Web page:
Should I prepare my portfolio for a stock market crash?

A tanker is coming to dock with calm water and bright sunset.

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When will the next stock market crash occur? It’s anyone’s guess. It can be around the corner or it can be years.

Crashes normally have clear triggers. And now, against a tense geopolitical backdrop and an uncertain economic climate, risks seem high.

So let’s take a closer look at the market, including challenges and opportunities, and see what I should do with my portfolio.

Geopolitical challenges

Russia’s war with Ukraine led to a short-lived stock market crash. The market has recovered, albeit unevenly. Some stocks, particularly those weighted to Eastern Europe and dependent on gas supplies, have struggled.

Concerns over Moscow’s gas supply have also weighed heavily on the market. But now that pipelines to Europe are gone, there isn’t much Putin can do to hurt Europe with this much-needed resource.

Meanwhile, tensions between the West and China have escalated in 2022. Will something happen to Taiwan? That’s anyone’s guess, but it certainly won’t bode well for the markets.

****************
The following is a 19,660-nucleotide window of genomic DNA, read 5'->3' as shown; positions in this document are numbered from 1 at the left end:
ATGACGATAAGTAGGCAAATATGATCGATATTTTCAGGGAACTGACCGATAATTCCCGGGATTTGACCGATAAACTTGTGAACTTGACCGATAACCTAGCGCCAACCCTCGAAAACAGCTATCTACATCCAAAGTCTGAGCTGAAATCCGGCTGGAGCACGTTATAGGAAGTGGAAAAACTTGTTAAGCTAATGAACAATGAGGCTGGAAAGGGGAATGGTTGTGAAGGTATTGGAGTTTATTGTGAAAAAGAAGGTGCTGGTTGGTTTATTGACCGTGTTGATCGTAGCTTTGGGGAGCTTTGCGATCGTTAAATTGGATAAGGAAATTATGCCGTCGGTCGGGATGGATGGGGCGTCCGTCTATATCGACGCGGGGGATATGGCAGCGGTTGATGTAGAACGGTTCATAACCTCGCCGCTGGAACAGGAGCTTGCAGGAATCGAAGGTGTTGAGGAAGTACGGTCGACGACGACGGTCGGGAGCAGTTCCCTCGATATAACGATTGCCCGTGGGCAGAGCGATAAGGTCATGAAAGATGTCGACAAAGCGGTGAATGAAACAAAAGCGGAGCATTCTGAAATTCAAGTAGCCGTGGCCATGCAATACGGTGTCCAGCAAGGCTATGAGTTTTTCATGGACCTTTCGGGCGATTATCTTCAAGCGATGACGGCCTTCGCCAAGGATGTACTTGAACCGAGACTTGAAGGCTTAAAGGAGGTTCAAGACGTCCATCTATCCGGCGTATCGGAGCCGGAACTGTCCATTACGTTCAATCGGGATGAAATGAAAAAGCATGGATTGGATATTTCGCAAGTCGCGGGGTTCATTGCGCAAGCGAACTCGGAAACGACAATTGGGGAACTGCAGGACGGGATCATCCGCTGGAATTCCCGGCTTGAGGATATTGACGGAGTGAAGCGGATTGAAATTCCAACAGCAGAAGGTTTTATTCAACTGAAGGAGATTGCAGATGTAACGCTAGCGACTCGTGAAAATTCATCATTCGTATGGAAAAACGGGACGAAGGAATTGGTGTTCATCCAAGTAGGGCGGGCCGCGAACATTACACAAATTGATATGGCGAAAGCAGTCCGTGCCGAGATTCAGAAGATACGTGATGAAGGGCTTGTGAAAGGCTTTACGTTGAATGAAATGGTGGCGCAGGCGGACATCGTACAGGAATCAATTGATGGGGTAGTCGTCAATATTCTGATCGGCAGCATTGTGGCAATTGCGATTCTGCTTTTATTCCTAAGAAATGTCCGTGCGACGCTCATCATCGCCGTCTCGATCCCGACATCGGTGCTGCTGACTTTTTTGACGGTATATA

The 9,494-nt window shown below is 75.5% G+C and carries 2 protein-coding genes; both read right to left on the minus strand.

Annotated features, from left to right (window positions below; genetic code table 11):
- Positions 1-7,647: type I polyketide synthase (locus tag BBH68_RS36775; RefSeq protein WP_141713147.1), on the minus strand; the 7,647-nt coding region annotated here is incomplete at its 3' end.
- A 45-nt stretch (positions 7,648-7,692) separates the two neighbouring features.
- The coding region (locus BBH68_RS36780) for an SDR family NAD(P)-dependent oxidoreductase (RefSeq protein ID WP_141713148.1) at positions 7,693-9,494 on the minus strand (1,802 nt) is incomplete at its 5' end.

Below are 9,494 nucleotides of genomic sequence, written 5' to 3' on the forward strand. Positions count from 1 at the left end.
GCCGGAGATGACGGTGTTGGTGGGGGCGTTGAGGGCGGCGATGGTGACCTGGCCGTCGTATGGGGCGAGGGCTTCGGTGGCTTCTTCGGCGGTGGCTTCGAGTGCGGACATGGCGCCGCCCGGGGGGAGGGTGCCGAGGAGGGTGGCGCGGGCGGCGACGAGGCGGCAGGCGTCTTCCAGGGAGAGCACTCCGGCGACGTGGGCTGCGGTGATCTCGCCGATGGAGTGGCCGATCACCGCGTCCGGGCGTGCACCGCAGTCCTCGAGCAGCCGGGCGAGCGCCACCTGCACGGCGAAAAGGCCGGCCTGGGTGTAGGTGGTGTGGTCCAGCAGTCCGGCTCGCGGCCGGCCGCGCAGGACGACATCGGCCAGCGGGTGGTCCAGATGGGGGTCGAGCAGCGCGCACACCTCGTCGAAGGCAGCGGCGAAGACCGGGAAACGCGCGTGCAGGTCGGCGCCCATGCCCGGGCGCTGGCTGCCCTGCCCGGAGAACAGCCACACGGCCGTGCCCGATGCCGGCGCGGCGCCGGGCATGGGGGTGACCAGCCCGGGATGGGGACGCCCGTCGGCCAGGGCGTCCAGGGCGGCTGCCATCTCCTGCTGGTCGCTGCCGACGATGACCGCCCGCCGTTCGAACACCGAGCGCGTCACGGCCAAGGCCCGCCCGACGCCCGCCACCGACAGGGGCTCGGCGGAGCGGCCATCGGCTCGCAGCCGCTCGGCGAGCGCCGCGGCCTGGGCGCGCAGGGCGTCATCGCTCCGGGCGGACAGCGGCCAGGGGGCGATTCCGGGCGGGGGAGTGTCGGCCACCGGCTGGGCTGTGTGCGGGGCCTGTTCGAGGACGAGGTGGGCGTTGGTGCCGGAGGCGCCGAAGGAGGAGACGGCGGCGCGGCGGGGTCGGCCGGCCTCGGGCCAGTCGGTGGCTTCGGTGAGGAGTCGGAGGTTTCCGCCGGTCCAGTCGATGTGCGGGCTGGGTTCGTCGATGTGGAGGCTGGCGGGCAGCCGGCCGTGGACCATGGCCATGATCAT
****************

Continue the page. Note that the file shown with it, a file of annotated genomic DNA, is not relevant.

Economic problems

Although closely linked to geopolitical challenges, there are several economic challenges that could wreak havoc as the year progresses. For example, gas shortages across Europe could lead to outages and loss of working hours. While rising global inflation can pose challenges for developing countries with high credit pressures – we have seen these issues play out in Sri Lanka.

Places of optimism

I appreciate that some stocks will be tested by the current conditions, but many companies have shown reasonable resilience so far. And while there are predictions of recession around the world, we are not looking at a deep recession.

There are certain shopping areas that I avoid. Typically, recessions are bad news for cyclical stocks, such as energy, oil, homemakers, retail and even banks. However, I don’t think all these areas will suffer.

One of the areas I am very good at is banking. The downturn will not bode well for credit quality, but as mentioned, we are not looking at a deep recession. But we are seeing interest rates rise around the world, and this is pushing up net interest margins (NIMs). Currently, banks are earning more interest on the money they release with their central banks.

I am also seeing that it is a good time to buy defensive stocks, that is, those that can continue to perform even if the economic conditions are difficult. Companies love it Hallion. And Unilever Their own house brands, and this gives them pricing power. Consumers are more likely to buy branded goods even when their pockets are tight.

As a UK investor, I’m looking at companies that denominate a large proportion of their revenue in USD as it increases their earnings when converted to GBP. Diageo It’s a great example, and one I’d like to add to my portfolio.

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